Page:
On the Proper Way to Pronounce New Orleans, and the Delights of Seafood Gumbo

My father’s second wife brought a wealth of new culinary adventures to our table. I’ve previously blogged about “Tricking kids into eating,” the story about my step-mother trying to pass off chicken liver as steak. Other notable favorites she introduced me to include salmon patties–imagine salmon chopped to the consistency of shredded tuna, mixed with mayo and onions, and then pan fried. It’s actually better than it sounds. She introduced yet another fried fish meal, previously frozen flounder. It’s exactly what it sounds like. I add the “previously frozen” part because, while I admittedly loved this dish, doused liberally with red-wine vinegar, there was that one unfortunate time where, as she was cooking it, it turned to complete mush. Literally, it went from “frozen” to “mush” right there in the pan in a matter of seconds. After that, it sort of dropped off our regular menu.

My step-mom was a good cook, but her mother, my step-grandmother, was an excellent cook, though she tended to more veggies than I would have preferred then. “Granny,” as we called her, honed her craft daily in what I felt was a strange relationship with her sister whereas my grandmother acted as her sister’s maid. Each week my grandmother dutifully washed and ironed her sister’s laundry and most every night my grandmother cooked her sister dinner, usually “To Go.” Having an older brother myself, albeit briefly, I could never shake the feeling that it probably galled my grandmother having to act as her sister’s caretaker. But maybe it wasn’t like that.

Now, you may have noted a trend in the types of foods my step-mother introduced me to. Prior to her, I’d never had most types of seafood, certainly nothing as exotic (to me at least at the time) as shrimp! I like shrimp now, although for my taste, it’s very bland unless you really spice it up with 3x the amount of crab boil as the box tells you, and a ton of horseradish in the cocktail sauce.

But, as much as anything, shrimp has become a nostalgia food, no doubt partly thanks to the events that transpired during one of our first “step-family” get-togethers. These tended to happen in the fall and winter, what with Alabama summers being intolerably hot. No one wants to stand around mingling when it’s 95 degrees and 97% humidity, unless you’re at the pool, which none of us had.

It all happened at our annual Christmas party, which culminated in a gift-exchange. Unlike “white elephant” we kept it simple and just drew names to decide who was buying for whom. So, you were never really sure what you  were going to get. Sometimes you’d get something great, because they asked your mom what you wanted, and sometimes you’d get something not so great because they simply didn’t want to spend much money on you. But, as these things go, I didn’t hate it.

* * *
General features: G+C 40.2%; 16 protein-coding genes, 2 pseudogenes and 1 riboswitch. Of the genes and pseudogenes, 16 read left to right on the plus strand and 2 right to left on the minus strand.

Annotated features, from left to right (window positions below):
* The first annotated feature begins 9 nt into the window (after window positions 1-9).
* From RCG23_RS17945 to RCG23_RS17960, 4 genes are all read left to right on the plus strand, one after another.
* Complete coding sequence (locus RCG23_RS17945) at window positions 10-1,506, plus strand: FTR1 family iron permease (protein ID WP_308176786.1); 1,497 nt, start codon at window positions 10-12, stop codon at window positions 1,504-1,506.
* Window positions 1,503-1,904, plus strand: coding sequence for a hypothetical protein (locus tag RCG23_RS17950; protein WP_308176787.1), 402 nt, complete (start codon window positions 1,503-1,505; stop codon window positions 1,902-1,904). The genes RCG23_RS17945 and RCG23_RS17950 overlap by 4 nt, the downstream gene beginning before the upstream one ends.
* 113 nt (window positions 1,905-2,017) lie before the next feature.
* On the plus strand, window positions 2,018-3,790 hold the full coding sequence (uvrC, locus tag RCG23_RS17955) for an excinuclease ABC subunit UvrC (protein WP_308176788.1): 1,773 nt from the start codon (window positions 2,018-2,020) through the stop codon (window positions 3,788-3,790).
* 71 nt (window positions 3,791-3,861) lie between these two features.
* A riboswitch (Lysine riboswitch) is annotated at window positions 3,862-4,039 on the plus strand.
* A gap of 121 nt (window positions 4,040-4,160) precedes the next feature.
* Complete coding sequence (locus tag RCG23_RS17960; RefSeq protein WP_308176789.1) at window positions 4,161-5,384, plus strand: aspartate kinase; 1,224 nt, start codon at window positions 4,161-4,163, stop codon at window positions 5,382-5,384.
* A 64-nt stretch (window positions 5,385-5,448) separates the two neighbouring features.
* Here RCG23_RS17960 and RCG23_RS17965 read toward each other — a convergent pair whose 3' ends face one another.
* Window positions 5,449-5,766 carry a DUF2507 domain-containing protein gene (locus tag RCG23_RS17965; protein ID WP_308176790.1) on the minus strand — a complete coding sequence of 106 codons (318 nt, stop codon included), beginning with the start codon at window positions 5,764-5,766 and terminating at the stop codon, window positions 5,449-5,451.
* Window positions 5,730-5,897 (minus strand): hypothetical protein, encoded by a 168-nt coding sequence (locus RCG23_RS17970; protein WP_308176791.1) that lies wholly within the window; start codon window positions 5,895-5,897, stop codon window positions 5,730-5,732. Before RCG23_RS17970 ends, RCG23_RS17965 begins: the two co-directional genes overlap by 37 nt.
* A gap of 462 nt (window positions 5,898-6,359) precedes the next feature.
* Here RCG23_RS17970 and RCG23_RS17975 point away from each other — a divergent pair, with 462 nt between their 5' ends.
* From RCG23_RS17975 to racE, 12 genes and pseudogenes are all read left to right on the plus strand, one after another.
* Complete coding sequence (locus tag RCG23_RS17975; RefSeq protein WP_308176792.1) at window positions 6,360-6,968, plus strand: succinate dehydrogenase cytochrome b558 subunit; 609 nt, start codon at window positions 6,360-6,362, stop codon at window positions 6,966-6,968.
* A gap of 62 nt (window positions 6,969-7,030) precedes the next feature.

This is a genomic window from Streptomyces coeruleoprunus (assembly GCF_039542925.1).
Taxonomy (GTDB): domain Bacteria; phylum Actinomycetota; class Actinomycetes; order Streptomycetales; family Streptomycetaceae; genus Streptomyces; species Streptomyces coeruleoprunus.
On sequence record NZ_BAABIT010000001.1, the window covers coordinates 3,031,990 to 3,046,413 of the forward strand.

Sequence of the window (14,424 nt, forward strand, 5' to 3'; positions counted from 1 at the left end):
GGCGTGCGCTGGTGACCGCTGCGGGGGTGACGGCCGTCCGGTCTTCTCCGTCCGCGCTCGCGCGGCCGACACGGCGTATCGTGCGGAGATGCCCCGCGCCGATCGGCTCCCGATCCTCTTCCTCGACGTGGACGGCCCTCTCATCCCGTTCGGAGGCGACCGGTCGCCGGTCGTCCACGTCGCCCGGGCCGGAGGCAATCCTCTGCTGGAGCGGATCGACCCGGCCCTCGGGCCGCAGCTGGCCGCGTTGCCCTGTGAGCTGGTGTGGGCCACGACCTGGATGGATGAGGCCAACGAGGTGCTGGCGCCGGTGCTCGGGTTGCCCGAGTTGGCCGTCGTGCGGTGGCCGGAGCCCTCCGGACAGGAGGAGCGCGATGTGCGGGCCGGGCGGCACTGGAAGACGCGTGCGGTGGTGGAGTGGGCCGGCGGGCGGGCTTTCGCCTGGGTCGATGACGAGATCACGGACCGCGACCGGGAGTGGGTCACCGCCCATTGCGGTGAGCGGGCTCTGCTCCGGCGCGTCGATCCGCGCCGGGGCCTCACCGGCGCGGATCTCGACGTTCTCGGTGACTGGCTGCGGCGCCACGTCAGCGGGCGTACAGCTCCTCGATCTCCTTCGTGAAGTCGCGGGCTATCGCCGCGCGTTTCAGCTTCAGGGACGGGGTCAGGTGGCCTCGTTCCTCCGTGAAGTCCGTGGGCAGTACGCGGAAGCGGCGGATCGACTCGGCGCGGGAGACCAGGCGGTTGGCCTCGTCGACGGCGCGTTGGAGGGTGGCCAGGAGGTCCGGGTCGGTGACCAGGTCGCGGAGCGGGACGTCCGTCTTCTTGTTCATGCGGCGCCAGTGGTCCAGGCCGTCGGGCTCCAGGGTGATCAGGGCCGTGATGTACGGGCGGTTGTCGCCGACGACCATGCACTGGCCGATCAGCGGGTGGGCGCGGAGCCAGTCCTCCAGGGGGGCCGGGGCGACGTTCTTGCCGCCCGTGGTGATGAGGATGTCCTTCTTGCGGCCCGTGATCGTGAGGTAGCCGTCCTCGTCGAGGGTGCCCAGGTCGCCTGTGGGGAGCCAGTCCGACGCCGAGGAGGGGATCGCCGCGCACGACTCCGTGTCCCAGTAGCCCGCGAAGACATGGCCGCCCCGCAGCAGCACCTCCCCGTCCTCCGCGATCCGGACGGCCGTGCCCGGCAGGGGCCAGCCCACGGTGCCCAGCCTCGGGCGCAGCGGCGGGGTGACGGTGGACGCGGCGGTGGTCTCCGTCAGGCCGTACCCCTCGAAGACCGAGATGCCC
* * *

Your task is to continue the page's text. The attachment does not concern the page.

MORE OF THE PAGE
We almost always had the party  at my aunt’s house, probably because my grandmother did most of the cooking and she lived just a bit down the road from my aunt, making it easy to transport all of her casseroles and pies. My aunt, Shirley (not her real name), was a quiet woman. Years later, I would put the pieces together–a few murmured comments here, a bottle of pills there–and realize her demeanor was as much the side-effect of Prozac as it was just her personality.

Still though, aunt Shirley had an eye for decorating and her home was exactly what Southern Living magazine would be like if they based their decorating on the budget of a single, working-class income, and little more than a Michaels store for inspiration. However, it was a decided step-up from our own home, which was sparsely furnished and had very little by way of knick-knacks or art.

The highlight of the evening for me wasn’t mingling with the family; I couldn’t have cared less about that. No, what made the evening special was all the delicious foods and desserts I never got to eat at home. My step-mother kept a copy of “Sugar Blues” on her nightstand, which tells you all you need to know about eating at my house. But at these family gatherings, it was all there–pies, cookies, fudge even–just laying out on the table with no one to tell me “stop” or “that’s enough.” It was glorious!

For the main course that year, my step-mother volunteered to make gumbo, a southern main course-slash-soup that, to this day,  is one my Top 5 Favorite Meals. Now, there are as many variations on Gumbo as there are pronunciations of the great city of “New Orleans” with the only acceptable pronunciation being, “New Orlens” spoken quickly and with an emphasis on the “r”. Anyone who doesn’t live there and tries to say it like “Nahlens” as if they DO live there, is just an idiot.

Back to gumbo; some of the differences you’ll find from one gumbo recipe to another comes mainly from the addition of different proteins. At its most basic, gumbo is a chicken-stock soup made from boiling a whole chicken until the meat literally falls off the bone. From there, you’ll find all sorts of seafood additions ranging from shrimp, to oysters, to scallops and crab. Usually, the “crab” wasn’t real crab, what with how expensive it is. Usually, the “crab” was artificially substituted with sweetened pollock. I’m not gonna lie; it tastes pretty good to me.

Now, there are two ingredients in gumbo that are non-negotiable. The first is the roux, a flour and fat concoction that sounds as delicious as it tastes in your final dish. To make a proper roux, mix equal parts flour and fat (preferably a flavorful fat like lard). I prefer good old bacon fat with the chunks filtered out. Mix the fat and flour in a hot pan or under the broiler in your oven until it is a rich golden brown. My step-mother made her roux in a pan in the broiler, but I find that too difficult to control. You can easily catch the flour on fire and that is not a mess you want to deal with. I prefer a heavy, cast-iron pan, on medium-high heat to start. Once it starts browning, you have to keep it moving, else it burns and then you have to start over.